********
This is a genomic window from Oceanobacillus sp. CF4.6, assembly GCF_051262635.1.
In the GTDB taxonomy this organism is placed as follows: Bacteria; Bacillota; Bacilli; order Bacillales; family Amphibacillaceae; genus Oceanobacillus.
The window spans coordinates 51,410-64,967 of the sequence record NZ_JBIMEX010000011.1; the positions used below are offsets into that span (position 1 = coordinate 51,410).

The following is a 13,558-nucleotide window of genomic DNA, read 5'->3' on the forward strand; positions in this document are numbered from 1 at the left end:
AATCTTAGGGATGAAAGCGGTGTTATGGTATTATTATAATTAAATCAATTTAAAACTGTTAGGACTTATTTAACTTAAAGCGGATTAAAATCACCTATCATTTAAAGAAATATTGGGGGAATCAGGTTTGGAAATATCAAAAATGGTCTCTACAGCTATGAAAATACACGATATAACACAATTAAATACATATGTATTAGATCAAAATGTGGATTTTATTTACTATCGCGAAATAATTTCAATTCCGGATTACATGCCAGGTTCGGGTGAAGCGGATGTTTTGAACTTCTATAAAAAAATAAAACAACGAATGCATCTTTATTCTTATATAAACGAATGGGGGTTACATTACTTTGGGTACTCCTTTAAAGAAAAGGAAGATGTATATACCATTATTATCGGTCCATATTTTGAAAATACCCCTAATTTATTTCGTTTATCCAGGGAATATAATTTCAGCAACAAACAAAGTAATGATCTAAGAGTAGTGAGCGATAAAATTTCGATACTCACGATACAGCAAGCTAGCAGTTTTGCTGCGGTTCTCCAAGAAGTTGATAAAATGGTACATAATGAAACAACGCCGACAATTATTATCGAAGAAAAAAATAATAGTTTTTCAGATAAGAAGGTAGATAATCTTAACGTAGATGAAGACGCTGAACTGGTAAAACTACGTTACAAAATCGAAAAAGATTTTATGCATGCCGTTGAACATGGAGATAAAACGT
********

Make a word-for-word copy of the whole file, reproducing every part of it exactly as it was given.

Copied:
This is a genomic window from Oceanobacillus sp. CF4.6, assembly GCF_051262635.1.
In the GTDB taxonomy this organism is placed as follows: Bacteria; Bacillota; Bacilli; order Bacillales; family Amphibacillaceae; genus Oceanobacillus.
The window spans coordinates 51,410-64,967 of the sequence record NZ_JBIMEX010000011.1; the positions used below are offsets into that span (position 1 = coordinate 51,410).

The following is a 13,558-nucleotide window of genomic DNA, read 5'->3' on the forward strand; positions in this document are numbered from 1 at the left end:
AATCTTAGGGATGAAAGCGGTGTTATGGTATTATTATAATTAAATCAATTTAAAACTGTTAGGACTTATTTAACTTAAAGCGGATTAAAATCACCTATCATTTAAAGAAATATTGGGGGAATCAGGTTTGGAAATATCAAAAATGGTCTCTACAGCTATGAAAATACACGATATAACACAATTAAATACATATGTATTAGATCAAAATGTGGATTTTATTTACTATCGCGAAATAATTTCAATTCCGGATTACATGCCAGGTTCGGGTGAAGCGGATGTTTTGAACTTCTATAAAAAAATAAAACAACGAATGCATCTTTATTCTTATATAAACGAATGGGGGTTACATTACTTTGGGTACTCCTTTAAAGAAAAGGAAGATGTATATACCATTATTATCGGTCCATATTTTGAAAATACCCCTAATTTATTTCGTTTATCCAGGGAATATAATTTCAGCAACAAACAAAGTAATGATCTAAGAGTAGTGAGCGATAAAATTTCGATACTCACGATACAGCAAGCTAGCAGTTTTGCTGCGGTTCTCCAAGAAGTTGATAAAATGGTACATAATGAAACAACGCCGACAATTATTATCGAAGAAAAAAATAATAGTTTTTCAGATAAGAAGGTAGATAATCTTAACGTAGATGAAGACGCTGAACTGGTAAAACTACGTTACAAAATCGAAAAAGATTTTATGCATGCCGTTGAACATGGAGATAAAACGT